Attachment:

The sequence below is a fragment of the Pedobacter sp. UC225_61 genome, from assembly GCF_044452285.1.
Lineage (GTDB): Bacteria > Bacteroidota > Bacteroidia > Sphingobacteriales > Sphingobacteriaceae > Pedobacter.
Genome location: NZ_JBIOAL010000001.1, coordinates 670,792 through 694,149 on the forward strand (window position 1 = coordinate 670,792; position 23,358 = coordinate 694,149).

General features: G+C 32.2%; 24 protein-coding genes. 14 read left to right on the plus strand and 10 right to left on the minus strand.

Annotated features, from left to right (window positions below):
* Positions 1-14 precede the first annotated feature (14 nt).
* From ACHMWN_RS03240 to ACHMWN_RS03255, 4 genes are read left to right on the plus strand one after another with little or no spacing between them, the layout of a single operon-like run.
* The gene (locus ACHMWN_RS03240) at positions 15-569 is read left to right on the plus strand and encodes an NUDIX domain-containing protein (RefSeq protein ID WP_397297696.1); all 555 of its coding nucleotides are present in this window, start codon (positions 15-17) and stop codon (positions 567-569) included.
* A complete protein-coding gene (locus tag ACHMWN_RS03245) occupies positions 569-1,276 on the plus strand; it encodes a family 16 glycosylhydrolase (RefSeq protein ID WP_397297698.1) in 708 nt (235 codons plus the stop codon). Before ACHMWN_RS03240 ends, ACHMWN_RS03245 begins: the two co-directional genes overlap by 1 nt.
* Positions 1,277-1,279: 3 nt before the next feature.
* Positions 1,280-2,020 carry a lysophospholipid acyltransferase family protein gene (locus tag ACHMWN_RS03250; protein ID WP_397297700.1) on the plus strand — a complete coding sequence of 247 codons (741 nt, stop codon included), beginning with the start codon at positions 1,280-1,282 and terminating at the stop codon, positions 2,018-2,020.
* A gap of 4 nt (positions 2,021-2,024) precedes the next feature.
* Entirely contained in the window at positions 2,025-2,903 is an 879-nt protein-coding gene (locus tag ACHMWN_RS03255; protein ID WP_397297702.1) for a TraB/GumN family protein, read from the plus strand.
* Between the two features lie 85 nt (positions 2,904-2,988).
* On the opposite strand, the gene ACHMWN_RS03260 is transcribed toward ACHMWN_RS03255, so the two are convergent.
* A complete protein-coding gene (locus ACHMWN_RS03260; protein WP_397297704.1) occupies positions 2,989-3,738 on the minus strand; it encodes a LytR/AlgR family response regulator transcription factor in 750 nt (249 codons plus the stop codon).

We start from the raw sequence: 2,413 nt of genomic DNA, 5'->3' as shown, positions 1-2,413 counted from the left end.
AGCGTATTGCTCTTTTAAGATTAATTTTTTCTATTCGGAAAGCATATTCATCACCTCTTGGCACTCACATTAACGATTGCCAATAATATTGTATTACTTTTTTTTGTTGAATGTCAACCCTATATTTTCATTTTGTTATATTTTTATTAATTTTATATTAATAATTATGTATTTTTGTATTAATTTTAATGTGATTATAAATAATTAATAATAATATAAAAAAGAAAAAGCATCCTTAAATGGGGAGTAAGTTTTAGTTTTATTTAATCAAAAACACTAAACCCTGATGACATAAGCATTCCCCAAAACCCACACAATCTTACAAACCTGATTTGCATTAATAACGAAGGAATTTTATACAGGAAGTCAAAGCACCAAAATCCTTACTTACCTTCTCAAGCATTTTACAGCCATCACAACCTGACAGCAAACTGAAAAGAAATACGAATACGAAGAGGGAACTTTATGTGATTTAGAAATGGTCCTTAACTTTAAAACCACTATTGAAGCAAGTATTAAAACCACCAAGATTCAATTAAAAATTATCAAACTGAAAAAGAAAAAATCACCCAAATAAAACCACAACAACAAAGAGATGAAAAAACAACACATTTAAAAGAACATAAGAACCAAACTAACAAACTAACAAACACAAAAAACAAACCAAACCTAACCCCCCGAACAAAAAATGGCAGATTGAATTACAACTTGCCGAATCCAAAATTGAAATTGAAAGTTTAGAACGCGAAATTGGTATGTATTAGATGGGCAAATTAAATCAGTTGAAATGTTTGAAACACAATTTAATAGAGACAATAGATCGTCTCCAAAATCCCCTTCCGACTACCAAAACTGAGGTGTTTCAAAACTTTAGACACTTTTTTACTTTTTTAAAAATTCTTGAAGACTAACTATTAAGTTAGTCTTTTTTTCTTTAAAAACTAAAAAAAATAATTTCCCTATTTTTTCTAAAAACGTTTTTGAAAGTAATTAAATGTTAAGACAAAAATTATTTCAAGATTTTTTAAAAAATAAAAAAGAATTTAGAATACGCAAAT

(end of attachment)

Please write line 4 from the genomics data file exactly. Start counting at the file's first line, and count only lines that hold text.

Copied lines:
General features: G+C 32.2%; 24 protein-coding genes. 14 read left to right on the plus strand and 10 right to left on the minus strand.